3. Vector independent transmission of the vector-borne bluetongue virus.

    Science.gov (United States)

    van der Sluijs, Mirjam Tineke Willemijn; de Smit, Abraham J; Moormann, Rob J M

    2016-01-01

    Bluetongue is an economically important disease of ruminants. The causative agent, Bluetongue virus (BTV), is mainly transmitted by insect vectors. This review focuses on vector-free BTV transmission, and its epizootic and economic consequences. Vector-free transmission can either be vertical, from dam to fetus, or horizontal via direct contract. For several BTV-serotypes, vertical (transplacental) transmission has been described, resulting in severe congenital malformations. Transplacental transmission had been mainly associated with live vaccine strains. Yet, the European BTV-8 strain demonstrated a high incidence of transplacental transmission in natural circumstances. The relevance of transplacental transmission for the epizootiology is considered limited, especially in enzootic areas. However, transplacental transmission can have a substantial economic impact due to the loss of progeny. Inactivated vaccines have demonstrated to prevent transplacental transmission. Vector-free horizontal transmission has also been demonstrated. Since direct horizontal transmission requires close contact of animals, it is considered only relevant for within-farm spreading of BTV. The genetic determinants which enable vector-free transmission are present in virus strains circulating in the field. More research into the genetic changes which enable vector-free transmission is essential to better evaluate the risks associated with outbreaks of new BTV serotypes and to design more appropriate control measures.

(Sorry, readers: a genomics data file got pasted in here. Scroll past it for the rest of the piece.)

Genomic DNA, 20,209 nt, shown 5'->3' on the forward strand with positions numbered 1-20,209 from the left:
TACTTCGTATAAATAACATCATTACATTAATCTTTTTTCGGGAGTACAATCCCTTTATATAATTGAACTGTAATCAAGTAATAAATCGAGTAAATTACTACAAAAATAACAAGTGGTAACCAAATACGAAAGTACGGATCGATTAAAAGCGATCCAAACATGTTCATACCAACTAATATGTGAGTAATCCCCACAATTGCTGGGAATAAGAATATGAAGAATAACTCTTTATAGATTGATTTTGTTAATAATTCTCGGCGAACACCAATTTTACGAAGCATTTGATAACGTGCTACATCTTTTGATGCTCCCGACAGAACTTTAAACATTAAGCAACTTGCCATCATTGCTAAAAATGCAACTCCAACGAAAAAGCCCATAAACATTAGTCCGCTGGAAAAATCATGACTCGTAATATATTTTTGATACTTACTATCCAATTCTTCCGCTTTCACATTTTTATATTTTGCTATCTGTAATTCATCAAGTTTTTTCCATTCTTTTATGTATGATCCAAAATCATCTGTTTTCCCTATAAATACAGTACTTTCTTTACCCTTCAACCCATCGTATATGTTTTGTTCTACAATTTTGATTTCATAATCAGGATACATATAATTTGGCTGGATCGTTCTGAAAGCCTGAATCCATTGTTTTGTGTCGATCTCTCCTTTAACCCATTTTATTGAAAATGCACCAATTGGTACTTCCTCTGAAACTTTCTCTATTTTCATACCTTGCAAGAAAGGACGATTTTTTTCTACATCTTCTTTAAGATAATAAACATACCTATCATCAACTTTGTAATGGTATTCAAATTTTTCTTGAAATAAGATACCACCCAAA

4. Anti-malarial effect of 1-(N-acetyl-6-aminohexyl-3-hydroxy-2-methylpyridin-4-one and green tea extract on erythrocyte-stage Plasmodium berghei in mice

    Directory of Open Access Journals (Sweden)

    Phitsinee Thipubon

    2015-11-01

    Conclusions: CM1 would be effective per se and synergize with PYR in inhibiting growth of murine malaria parasites, possibly by limiting iron supply from plasma transferrin and host PRBC cytoplasm, and chelating catalytic iron cstitutive in parasites’ mitochondrial cytochromes and cytoplasmic ribonucleotide reductase. CM1 would be a promising adjuvant to enhance PYR anti-malarial activity and minimize the drug resistance.

  5. Vectorization at the KENO-IV code

    International Nuclear Information System (INIS)

    Asai, K.; Higuchi, K.; Katakura, J.

    1986-01-01

    The multigroup criticality safety code KENO-IV has been vectorized and tested on the FACOM VP-100 vector processor. At first, the vectorized KENO-IV on a scalar processor was slower than the original one by a factor of 1.4 because of the overhead introduced by vectorization. Making modifications of algorithms and techniques for vectorization, the vectorized version has become faster than the original one by a factor of 1.4 on the vector processor. For further speedup of the code, some improvements on compiler and hardware, especially on addition of Monte Carlo pipelines to the vector processor, are discussed

  6. Introduction to matrices and vectors

    CERN Document Server

    Schwartz, Jacob T

    2001-01-01

    In this concise undergraduate text, the first three chapters present the basics of matrices - in later chapters the author shows how to use vectors and matrices to solve systems of linear equations. 1961 edition.